Paradoxology by Krish Kandiah, Free for CAPC Members
Paradoxology provides an apologetic for uncertainty and a defense of discomfort.
In a recent Variety article detailing the life and legacy of television writer/producer Norman Lear, a passing reference suggested that one of the most beloved films of the 1980s might be getting a remake. “Very famous people… want to redo The Princess Bride,” Sony CEO Tony Vinciquerra told Variety. In an era of retellings, reimaginings, remakes, and recycled ideas, it should no longer shock us when this sort of news comes out of Hollywood, but the mere hint of a suggestion that The Princess Bride might get the 21st century rinse-and-repeat has sent the internet into a firestorm of fury. Angry tweets, memes, and celebrity tirades against any such retread have united people from all walks of life behind a common rallying cry: No remake of The Princess Bride is necessary. And not only is it unnecessary, but why would anyone even consider such a thing? The flurry of responses prompted even a Vanity Fair article (amongst others) on the united front of resistance to the hypothetical remake. But perhaps the best take of all came from actor Cary Elwes, who starred as Westley in The Princess Bride, who took to Twitter with a snappy twist on one of his funniest lines from the 1987 film: “There’s a shortage of perfect movies in this world. It would be a pity to damage this one.”
And that, probably, is where the passion behind the resistance lies—in the belief that The Princess Bride is a perfect movie. It’s a belief firmly held across demographic barriers and generational lines, and because of this, The Princes Bride is a story well worth our serious consideration. How did William Goldman (book and screenplay author), Rob Reiner (film director), and the cast capture magic on the screen? How did they make something so beloved and enduring that the very suggestion of remaking it has united people across the country?When the grandfather reads the story to his grandson, he invites us all to sit at his knee and listen. He invites us to be children again.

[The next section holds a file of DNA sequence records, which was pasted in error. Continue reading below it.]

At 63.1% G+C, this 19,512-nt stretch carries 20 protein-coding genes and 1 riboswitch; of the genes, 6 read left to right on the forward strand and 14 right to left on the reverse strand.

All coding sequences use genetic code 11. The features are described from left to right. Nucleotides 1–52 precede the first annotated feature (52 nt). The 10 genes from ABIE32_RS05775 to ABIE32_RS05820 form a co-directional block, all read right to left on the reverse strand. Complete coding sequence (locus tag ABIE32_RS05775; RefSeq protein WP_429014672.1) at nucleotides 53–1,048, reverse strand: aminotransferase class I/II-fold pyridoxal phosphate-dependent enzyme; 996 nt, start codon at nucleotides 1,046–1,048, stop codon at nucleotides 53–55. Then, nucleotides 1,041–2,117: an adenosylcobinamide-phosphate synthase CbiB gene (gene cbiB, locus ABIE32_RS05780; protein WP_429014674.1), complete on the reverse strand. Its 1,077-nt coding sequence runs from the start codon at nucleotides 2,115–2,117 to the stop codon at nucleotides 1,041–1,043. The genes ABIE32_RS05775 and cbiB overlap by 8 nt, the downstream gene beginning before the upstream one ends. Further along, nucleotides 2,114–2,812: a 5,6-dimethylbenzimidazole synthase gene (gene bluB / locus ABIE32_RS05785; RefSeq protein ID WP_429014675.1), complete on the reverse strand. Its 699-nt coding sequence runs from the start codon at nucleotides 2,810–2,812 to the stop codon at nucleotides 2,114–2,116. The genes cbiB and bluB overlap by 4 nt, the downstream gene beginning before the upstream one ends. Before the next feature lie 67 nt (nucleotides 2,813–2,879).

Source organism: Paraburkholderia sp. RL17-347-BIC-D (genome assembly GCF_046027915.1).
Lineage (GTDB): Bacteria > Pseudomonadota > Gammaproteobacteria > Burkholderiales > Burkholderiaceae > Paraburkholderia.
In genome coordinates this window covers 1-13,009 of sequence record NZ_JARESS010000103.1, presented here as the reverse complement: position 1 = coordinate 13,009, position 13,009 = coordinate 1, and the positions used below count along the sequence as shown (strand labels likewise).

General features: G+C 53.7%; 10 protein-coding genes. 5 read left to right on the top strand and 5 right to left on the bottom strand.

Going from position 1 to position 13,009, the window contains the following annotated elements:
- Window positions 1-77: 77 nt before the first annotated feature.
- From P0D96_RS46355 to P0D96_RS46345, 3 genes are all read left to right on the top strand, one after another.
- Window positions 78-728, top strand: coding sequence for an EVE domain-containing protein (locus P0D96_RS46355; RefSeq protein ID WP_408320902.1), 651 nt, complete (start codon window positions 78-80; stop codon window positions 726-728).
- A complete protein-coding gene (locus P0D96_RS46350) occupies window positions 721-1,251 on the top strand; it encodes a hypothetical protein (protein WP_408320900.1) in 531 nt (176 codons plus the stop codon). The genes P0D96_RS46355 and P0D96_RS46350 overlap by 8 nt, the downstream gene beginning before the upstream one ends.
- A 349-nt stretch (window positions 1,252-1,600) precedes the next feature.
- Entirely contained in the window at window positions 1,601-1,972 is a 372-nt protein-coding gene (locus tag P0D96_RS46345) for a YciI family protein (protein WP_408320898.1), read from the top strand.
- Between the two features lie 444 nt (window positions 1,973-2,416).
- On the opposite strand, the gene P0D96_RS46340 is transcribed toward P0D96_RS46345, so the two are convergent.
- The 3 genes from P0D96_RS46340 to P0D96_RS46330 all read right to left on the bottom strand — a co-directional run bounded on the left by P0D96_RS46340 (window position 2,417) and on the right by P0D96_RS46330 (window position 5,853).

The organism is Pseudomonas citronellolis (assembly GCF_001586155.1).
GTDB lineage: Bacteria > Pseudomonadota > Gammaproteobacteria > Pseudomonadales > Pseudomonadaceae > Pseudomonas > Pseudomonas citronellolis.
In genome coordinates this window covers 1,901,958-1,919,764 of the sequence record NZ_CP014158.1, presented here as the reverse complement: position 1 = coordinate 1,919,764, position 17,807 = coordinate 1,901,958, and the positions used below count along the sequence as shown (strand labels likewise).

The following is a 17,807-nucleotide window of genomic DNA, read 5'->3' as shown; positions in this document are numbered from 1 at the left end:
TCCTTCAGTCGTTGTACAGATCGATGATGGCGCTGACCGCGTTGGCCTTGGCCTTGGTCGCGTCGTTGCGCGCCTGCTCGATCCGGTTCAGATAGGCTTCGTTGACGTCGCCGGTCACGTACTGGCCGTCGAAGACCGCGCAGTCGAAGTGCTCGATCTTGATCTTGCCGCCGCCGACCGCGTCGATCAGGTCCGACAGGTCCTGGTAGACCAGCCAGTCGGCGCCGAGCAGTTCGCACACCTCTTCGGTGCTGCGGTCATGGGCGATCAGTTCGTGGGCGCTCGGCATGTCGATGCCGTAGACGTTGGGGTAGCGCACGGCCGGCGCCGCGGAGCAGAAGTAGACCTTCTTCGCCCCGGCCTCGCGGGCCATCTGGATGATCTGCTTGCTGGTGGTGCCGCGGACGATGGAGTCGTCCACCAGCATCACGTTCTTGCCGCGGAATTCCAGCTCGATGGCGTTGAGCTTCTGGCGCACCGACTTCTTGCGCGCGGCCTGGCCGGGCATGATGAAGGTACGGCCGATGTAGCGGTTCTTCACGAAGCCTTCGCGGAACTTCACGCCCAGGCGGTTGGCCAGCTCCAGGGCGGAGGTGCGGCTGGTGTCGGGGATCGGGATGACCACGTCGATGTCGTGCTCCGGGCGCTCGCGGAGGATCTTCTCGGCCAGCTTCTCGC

The story of The Princess Bride isn’t that complex—some might even call it simple or basic. There’s nothing about it that, at face value, would indicate lasting cultural impact. It’s a fantasy tale in which a farm boy named Westley (Cary Elwes) falls in love with a girl named Buttercup (Robin Wright). Westley leaves to seek his fortune, promising to return, but on his journeys, he disappears and is taken for dead. In the ensuing years, Buttercup becomes engaged to Prince Humperdinck (Chris Sarandon), a scoundrel who hires a Spaniard (Mandy Patinkin), a Sicilian (Wallace Shawn), and a giant (Andre the Giant) to kidnap her and stage it as a hostile act from a neighboring kingdom. But the kidnapping trio, with Buttercup in tow, are pursued by a man in black who they take for a villain known as the Dread Pirate Roberts. He expertly defeats each of them in turn to win Buttercup until it is revealed that he is Westley, returned to claim his long-lost love. But Humperdinck rallies against Westley and Buttercup, and in the end, it takes the combined efforts of Westley, the Spaniard, and the giant to save Buttercup and prove that true love conquers all.
I could say much about the movie itself, about how it masterfully balances adventure, romance, comedy, and drama. About how William Goldman coined lines so witty and memorable that it has become inexorably anchored in our cultural consciousness (the film sits at #1 on IMDb’s list of “Top 50 Most Quotable Movies Ever”). About how the perfect people were cast to bring to life roles for which they have always been, and probably will always be, remembered. All of these things (and more) contribute to why The Princess Bride is beloved to so many, but I think there is something notable in the delivery of the story itself that makes this perfect movie linger while others fade with time.